In the debate around the VWFA it has also been questioned whether left vOT is restricted to visual (word) processing as assumed by the original VWFA hypothesis ( Dehaene et al., 2002 ). Instead, it has been ar- gued, the region might have a polymodal function ( Price and Devlin, 2003 ). Interestingly, a similar interpretation has recently been present- ed by Dehaene and Cohen (2011) who have suggested that the VWFA might be a “meta-modal” reading area. This was based on studies showing the left vOT activation in congenitally blind individuals during reading of Braille (e.g., Büchel et al., 1998; Reich et al., 2011 ). However, in a recent fMRI study our research group has argued that it might be premature to generalize these ﬁndings from congenitally blind to sighted individuals ( Ludersdorfer et al., 2013 ). We showed that the left vOT region which exhibited an orthographic familiarity effect (i.e., higher activation for visual pseudowords relative to words) was also activated for unfamiliar visual stimuli (i.e., false-fonts) and strongly deactivated for unfamiliar auditory stimuli (i.e., reversed spoken words) relative to rest. According to the phenomenon of cross-modal suppression ( Laurienti et al., 2002 ) such deactivations during auditoryprocessing should occur in brain regions dedicated to visual processes. Therefore, the ﬁndings of Ludersdorfer et al. were taken to speak for a visual rather than meta-modal role of the left vOT.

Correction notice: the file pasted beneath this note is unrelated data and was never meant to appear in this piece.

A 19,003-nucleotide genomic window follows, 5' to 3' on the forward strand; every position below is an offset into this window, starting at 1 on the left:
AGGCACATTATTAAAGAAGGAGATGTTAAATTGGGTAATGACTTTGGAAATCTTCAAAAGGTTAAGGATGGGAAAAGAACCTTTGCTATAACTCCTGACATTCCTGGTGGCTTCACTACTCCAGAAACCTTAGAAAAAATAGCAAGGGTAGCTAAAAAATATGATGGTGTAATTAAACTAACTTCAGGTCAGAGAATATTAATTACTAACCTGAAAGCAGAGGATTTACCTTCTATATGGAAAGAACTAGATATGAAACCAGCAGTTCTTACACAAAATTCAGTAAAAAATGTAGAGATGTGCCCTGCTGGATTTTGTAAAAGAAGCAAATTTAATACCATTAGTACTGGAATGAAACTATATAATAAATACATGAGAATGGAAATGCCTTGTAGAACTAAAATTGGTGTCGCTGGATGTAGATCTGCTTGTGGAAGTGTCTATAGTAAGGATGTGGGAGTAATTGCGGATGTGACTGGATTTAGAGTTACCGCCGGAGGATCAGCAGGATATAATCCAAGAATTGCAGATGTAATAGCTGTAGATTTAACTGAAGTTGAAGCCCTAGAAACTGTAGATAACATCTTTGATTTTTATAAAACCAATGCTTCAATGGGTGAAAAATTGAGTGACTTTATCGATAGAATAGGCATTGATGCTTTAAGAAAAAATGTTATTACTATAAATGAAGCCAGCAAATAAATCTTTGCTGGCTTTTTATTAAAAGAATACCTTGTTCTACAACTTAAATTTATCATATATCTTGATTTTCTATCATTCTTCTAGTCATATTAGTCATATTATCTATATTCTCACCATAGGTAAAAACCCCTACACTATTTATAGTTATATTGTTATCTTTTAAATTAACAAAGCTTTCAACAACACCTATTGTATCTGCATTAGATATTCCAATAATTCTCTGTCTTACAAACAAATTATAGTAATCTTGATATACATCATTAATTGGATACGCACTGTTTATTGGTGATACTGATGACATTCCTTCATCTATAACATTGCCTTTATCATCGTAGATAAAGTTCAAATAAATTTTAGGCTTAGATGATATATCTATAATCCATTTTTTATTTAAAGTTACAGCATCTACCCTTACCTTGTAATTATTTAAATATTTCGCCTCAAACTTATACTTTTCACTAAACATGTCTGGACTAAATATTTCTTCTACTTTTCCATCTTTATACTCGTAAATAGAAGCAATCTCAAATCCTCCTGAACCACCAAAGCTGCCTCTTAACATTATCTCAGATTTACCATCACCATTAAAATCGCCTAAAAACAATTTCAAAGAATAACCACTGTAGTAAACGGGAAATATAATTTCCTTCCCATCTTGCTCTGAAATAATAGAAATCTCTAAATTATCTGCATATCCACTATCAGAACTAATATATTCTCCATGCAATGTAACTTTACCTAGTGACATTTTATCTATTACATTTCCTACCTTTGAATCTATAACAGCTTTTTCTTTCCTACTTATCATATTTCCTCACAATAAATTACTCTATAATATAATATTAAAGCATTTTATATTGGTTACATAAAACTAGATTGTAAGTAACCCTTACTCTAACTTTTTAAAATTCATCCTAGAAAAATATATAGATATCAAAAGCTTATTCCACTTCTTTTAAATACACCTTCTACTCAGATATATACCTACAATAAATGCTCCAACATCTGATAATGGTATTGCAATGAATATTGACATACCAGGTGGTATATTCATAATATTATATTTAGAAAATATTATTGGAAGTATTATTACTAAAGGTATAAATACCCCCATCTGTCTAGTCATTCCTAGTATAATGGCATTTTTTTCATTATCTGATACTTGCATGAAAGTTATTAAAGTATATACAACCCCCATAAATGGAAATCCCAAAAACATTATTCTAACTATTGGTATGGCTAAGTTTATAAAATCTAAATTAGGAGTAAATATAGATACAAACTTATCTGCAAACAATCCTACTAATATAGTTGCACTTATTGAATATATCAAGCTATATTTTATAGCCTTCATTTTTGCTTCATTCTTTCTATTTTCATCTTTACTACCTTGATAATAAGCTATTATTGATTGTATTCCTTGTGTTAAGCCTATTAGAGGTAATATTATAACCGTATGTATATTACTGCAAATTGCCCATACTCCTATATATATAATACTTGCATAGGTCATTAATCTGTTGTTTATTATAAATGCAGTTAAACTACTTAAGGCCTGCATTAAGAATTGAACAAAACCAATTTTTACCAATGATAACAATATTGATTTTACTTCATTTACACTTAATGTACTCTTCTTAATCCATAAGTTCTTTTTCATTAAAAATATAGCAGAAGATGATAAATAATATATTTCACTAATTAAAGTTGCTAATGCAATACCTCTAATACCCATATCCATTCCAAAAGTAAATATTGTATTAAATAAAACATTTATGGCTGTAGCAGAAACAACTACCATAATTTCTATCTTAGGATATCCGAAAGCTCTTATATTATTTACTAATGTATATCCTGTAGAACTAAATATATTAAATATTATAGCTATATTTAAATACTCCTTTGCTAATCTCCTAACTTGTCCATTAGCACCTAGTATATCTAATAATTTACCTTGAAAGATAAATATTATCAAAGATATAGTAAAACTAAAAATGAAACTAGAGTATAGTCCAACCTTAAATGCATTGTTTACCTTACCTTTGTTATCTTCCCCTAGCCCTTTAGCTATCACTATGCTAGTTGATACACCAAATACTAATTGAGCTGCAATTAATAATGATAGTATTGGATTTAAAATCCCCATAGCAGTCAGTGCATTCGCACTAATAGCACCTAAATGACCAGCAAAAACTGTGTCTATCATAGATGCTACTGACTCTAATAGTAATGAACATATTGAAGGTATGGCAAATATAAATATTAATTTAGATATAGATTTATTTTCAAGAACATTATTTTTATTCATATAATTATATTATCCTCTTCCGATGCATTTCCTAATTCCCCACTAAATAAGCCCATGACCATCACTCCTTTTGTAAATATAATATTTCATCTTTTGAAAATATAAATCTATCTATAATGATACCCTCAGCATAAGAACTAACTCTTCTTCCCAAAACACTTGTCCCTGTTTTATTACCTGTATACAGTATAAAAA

Speech perception requires the recognition and discrimination of phonemes, in particular the encoding of temporal information in short linguistic elements such as consonants and vowels. A main feature to categorize stop-consonants is the voice onset time (VOT), which is defined as the duration of the delay between release of closure and start of voicing. It characterizes voicing differences in a variety of languages and distinguishes voiced stop consonants (/b/, /d/, /g/) from their voiceless counterparts (/p/, /t/, /k/) (Lisker & Abramson, 1964). Discriminating voiced and unvoiced syllables in a consonant-vowel (CV)-VOT continuum is categorical by exhibiting two qualitatively discrete percepts. The neural activity of the auditory cortices during the processing of different VOT's in speech stimuli is reflected by the P50-N1 complex of the AEP (Sharma & Dorman, 1999; Sandmann et al., 2007; Zaehle et al., 2007; King et al., 2008; Toscano et al., 2010). Accordingly, the P50-N1 complex has been successfully shown to reflect neural representation of feature processing of the acoustic stimulus (Sharma et al., 2000; Elangovan & Stuart, 2011). Speech related disorders have been associated with altered acoustic processing abilities. Children with general language-learning disabilities (Tallal & Piercy, 1973; Tallal & Stark, 1981) and children and adults with dyslexia (Tallal, 1980; Ben- Yehudah et al., 2004) show an impaired auditoryprocessing of temporal information during speech perception. Specifically, these patients demonstrated deficient phoneme perception abilities, reflected by inconsistent labeling of CV-syllables in a VOT continuum (Joanisse et al., 2000; Breier et al., 2001; Chiappe et al., 2001; Bogliotti et al., 2008). As a completion to conventional approaches that treat temporal processing deficits in dyslexics by perceptual training (Tallal et al., 1996; Fricke et al., 2013; Chobert et al., 2014; Duff et al., 2014), tDCS might be a promising therapeutic tool.